No, miners will still charge fees and have incentive to maintain the network through servers. It shouldn't be up to the user to waste their computing power on the network to manage and view their funds. The cost is better burdened upon those managing transactions and mining the currency. It's simply more efficient that way and people can use Bitcoin from any device.

The Communists say, equal labour entitles man to equal enjoyment. No, equal labour does not entitle you to it, but equal enjoyment alone entitles you to equal enjoyment. Enjoy, then you are entitled to enjoyment. But, if you have laboured and let the enjoyment be taken from you, then – ‘it serves you right.’ If you take the enjoyment, it is your right.
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February 12, 2012, 08:59:26 PM
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Thank You for the good feedback. I still have big plans for it, wait until Split key is done then it will be easy to use and zero-trust.

I suggest everybody else do the same. Desktop-based clients are a dead-end path. The browser is the inevitable future.

I think Desktop clients will still have their place. But the blockchain is reaching a size now where merkel tree pruning or an unspent ledger needs to be implemented ASAP.

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February 12, 2012, 09:16:20 PM
 #9

This looks great. I'm not an expert, and would like the community to comment on the security of browser-side encryption (I guess this is Javascript based...?)

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February 12, 2012, 09:22:24 PM
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considering it is up and down today... at least from my location... I'm not so sure an online wallet is the best. But of course there is plenty of room to debate that issue

mooo for rent
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February 12, 2012, 09:27:34 PM
 #11

And a one button click to do a dropbox backup... seems to be working today.  Smiley

I point new users, who I tell about bitcoin, to here and StrongCoin as good options to keep any bitcoins they get, if they are uncomfortable with installing a client on their own computer. 

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February 12, 2012, 10:46:35 PM
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I remember something about a 1% fee for their service, but could not find anything on their webpage. Is there a fee?
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February 12, 2012, 11:14:00 PM
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I remember something about a 1% fee for their service, but could not find anything on their webpage. Is there a fee?


Yes. Currently .01 BTC. http://blockchain.info/wallet/faq Great price for all the features available.

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February 12, 2012, 11:28:36 PM
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You load the webpage, enter your credentials and you have access to your funds. Your coins are not stored anywhere but your head through your password and possibly your email account, if you so choose. You only need to trust your memory and your email account, nothing more.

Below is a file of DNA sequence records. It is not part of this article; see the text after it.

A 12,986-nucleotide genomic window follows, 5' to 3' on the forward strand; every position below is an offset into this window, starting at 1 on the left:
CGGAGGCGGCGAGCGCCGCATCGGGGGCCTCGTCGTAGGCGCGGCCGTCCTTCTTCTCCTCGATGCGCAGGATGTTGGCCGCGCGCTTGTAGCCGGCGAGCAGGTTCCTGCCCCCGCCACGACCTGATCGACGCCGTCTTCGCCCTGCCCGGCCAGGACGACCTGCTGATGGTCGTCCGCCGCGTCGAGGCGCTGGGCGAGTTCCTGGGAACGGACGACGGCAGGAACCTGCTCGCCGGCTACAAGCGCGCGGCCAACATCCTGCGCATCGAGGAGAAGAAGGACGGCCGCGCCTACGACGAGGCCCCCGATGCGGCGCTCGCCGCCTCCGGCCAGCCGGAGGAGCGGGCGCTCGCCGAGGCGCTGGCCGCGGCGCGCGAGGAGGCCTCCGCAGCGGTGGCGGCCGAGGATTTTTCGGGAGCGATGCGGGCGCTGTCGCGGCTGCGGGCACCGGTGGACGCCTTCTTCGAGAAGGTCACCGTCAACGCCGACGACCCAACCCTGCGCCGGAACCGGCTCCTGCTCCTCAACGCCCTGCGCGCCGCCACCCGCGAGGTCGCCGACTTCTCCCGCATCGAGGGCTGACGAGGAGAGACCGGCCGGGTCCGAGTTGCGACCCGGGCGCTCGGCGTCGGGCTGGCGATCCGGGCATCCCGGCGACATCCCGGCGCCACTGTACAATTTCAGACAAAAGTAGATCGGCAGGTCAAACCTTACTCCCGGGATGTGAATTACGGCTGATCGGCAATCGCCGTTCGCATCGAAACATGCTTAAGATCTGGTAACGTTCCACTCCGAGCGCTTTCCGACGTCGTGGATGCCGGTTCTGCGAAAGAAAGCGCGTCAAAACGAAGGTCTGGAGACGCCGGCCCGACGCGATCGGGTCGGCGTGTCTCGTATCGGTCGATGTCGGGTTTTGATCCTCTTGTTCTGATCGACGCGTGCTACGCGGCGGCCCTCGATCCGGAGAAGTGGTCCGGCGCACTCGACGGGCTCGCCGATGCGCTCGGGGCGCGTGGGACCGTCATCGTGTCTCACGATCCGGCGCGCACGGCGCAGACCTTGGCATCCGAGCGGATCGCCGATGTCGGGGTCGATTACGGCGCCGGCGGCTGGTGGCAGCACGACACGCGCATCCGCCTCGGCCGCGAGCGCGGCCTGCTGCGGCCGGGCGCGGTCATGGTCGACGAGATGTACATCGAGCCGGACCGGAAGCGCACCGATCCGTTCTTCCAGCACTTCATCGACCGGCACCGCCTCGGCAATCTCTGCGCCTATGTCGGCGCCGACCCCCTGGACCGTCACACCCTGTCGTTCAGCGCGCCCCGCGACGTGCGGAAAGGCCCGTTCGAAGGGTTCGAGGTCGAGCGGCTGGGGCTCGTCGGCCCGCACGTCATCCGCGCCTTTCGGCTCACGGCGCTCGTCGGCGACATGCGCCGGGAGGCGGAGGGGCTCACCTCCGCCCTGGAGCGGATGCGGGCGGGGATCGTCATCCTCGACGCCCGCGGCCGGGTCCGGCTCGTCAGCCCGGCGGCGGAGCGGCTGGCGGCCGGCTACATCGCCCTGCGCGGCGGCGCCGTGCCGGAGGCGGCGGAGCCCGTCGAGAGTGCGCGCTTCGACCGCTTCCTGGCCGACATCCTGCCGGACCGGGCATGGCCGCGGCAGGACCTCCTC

You don't need an over-engineered feature such as multi-signature transactions. You don't need to keep a Bitcoin private key on your phone, on your computer and with a third-party. You only need yourself. This is sensible design at its finest.

I really don't get what you mean by this. You enter what's on what's on your memory, it's intercepted, your funds are gone. It's not only your memory that you need to trust, but also, for instance, the device you are entering those "credentials".

I like blockchain.info's wallet, but these are two unrelated concepts. Multi-signature transactions allow you to utilize the network's power to protect yourself from those attacks. I can't think of any other way to create a fool-proof measure against compromised devices, can you?
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February 12, 2012, 11:33:16 PM
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You load the webpage, enter your credentials and you have access to your funds. Your coins are not stored anywhere but your head through your password and possibly your email account, if you so choose. You only need to trust your memory and your email account, nothing more.

You don't need an over-engineered feature such as multi-signature transactions. You don't need to keep a Bitcoin private key on your phone, on your computer and with a third-party. You only need yourself. This is sensible design at its finest.

I really don't get what you mean by this. You enter what's on what's on your memory, it's intercepted, your funds are gone. It's not only your memory that you need to trust, but also, for instance, the device you are entering those "credentials".

I like blockchain.info's wallet, but these are two unrelated concepts. Multi-signature transactions allow you to utilize the network's power to protect yourself from those attacks. I can't think of any other way to create a fool-proof measure against compromised devices, can you?